I lost a friend this week. She died in the early hours of Thursday morning and I was notified, along with many others, by her daughter through the Facebook group she helped to set up a few years ago. Yes, that’s right. Facebook. Susie may not have been a close friend, someone I had known for many years and met up with regularly (she lived a long way away from me) but does that make my grief any the less real? For I am definitely grieving.
We all “met up” through another Facebook group, originally, then some of us left and became friends outside of that group, before, with two of her closest friends, she formed the separate group we now all belong to. She messaged me privately and said: “I want to be your friend because I rather like you.” Flattered, I replied with: “I rather like you, too,” and so our Facebook friendship was sealed.
She wasn’t that much older than me – in her mid-sixties – and a fierce, fighting spirit to the very last. She never showed any self-pity, even when enduring gruelling hospital treatments and thought only of others, though she had no time or patience for people complaining of what she saw as minor health issues. Whingers and whiners got short shrift from her. She made a formidable enemy (she sometimes fell out with people through her blunt outspokenness and forthright opinions) and you most definitely would have wanted her on your team. She had the biggest heart, the daftest and naughtiest sense of humour, was generous to those she cared about, was always up for having fun, was hugely protective of her adored (and adoring) family and friends and supported and looked after anyone who came into her orbit.
The phrase “They broke the mould when they made her” definitely applied to Susie. A tough, working-class South Londoner through and through, she was proud of her origins and environment and though, in later life, her circumstances changed and she and her husband moved right out of the city to be closer to their children and grandchildren, it was clear that it was never far from her thoughts and she often referred to her happy memories of growing up and living there.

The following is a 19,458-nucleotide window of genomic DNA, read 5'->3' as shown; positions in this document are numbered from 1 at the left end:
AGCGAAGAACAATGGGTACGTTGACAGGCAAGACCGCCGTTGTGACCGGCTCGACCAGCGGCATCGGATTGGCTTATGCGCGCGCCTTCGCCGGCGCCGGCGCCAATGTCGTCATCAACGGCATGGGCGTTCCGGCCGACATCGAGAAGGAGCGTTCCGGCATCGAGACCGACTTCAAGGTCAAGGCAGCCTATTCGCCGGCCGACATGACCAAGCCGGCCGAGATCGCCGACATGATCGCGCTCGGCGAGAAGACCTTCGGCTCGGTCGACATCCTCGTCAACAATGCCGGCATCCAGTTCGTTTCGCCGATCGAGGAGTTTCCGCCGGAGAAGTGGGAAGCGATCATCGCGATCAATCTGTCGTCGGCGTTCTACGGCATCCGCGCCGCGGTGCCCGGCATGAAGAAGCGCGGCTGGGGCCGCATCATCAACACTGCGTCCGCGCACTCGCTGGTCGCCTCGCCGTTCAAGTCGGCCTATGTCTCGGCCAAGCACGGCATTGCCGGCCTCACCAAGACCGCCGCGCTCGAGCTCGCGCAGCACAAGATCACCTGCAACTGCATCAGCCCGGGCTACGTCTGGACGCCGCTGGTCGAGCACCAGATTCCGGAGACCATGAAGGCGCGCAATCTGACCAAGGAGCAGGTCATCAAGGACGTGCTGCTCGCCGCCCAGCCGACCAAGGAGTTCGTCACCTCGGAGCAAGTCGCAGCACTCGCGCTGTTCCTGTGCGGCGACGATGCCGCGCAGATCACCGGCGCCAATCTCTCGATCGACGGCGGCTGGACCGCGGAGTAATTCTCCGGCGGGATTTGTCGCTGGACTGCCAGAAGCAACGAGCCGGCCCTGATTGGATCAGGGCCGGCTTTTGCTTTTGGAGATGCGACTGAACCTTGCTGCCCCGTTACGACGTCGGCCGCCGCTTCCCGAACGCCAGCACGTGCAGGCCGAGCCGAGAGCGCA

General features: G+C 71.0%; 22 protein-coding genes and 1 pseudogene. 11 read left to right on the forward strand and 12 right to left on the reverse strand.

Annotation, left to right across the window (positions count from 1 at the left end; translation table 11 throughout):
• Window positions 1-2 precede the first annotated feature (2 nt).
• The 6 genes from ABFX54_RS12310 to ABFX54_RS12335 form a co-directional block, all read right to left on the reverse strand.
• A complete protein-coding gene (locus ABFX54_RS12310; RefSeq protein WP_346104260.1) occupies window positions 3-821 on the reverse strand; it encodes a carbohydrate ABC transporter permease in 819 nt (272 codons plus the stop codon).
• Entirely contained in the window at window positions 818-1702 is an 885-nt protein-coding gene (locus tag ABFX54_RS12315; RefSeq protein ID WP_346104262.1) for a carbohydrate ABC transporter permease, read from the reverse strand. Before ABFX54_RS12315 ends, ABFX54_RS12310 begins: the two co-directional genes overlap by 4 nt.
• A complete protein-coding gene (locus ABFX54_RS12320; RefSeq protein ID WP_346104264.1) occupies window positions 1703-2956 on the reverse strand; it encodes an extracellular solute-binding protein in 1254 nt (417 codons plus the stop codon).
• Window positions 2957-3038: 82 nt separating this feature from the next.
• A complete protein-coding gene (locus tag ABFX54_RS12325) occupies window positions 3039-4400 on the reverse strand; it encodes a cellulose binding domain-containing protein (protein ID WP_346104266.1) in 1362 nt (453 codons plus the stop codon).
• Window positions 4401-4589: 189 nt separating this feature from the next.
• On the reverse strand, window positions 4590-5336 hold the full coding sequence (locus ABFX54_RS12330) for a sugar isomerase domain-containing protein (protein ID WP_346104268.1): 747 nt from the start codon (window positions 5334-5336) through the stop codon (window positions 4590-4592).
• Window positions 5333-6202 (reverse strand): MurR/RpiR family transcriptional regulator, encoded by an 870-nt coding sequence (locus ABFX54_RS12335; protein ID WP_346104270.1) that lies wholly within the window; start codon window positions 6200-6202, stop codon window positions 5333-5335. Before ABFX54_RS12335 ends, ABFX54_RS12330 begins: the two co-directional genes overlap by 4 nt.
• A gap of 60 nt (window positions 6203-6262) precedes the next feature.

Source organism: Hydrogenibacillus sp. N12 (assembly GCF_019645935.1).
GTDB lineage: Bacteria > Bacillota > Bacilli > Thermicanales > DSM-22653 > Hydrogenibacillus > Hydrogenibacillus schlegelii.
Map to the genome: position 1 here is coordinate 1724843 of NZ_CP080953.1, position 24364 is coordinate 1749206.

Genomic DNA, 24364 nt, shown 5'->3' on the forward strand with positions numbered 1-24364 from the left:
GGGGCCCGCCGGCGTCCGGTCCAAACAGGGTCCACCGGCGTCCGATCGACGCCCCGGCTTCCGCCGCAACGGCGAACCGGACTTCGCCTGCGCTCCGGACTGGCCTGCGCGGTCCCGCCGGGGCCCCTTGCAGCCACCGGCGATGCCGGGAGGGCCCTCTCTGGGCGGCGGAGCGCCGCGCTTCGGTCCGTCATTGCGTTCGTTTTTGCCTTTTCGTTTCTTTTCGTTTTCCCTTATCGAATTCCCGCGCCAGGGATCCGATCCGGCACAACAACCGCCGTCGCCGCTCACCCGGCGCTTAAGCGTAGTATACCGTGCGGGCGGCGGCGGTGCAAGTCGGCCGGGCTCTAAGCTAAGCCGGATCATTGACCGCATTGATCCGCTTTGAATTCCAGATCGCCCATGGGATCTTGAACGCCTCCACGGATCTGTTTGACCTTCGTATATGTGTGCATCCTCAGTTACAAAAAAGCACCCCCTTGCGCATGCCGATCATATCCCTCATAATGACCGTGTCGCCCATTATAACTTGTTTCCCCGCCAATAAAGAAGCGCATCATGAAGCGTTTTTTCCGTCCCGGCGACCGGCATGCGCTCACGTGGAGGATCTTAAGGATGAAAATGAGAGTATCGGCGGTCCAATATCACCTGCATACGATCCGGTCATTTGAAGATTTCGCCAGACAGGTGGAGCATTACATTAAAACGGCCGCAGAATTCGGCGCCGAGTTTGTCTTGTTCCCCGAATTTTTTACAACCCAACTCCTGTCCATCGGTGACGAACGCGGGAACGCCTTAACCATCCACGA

She regularly posted hilarious stories of her life (she really should have been a professional writer) and upbeat and uplifting messages, almost to the last, exhorting us to be happy, enjoy life, get out there and face it head on, get our smiles on, have fun, have a laugh, a drink and a boogie and just live life to the full. She called herself “a greedy food whore” (amongst other things), swore like a trouper and, before she became seriously ill, was always talking about who she would be visiting and “bothering” that day. She had had plenty of sad times in her own life but never allowed it to turn into bitterness and self-pity. You only have to read the hundreds of outpourings of love and sorrow online to know what a great, gaping, cavernous hole she has left behind her.
So, goodbye, dear Susie. We never met in real life but I really, really hope we will meet “up there” one day. Meanwhile, thank you for your Facebook friendship, for including me in your orbit and sharing tales and photos of your happy life with all of your friends. We know you would hate us to be sad but please allow us this time of mourning until we can get our smiles back and, as you used to say, pull up our big knickers, put our dancing shoes on, get out there and get on with living. Cheers!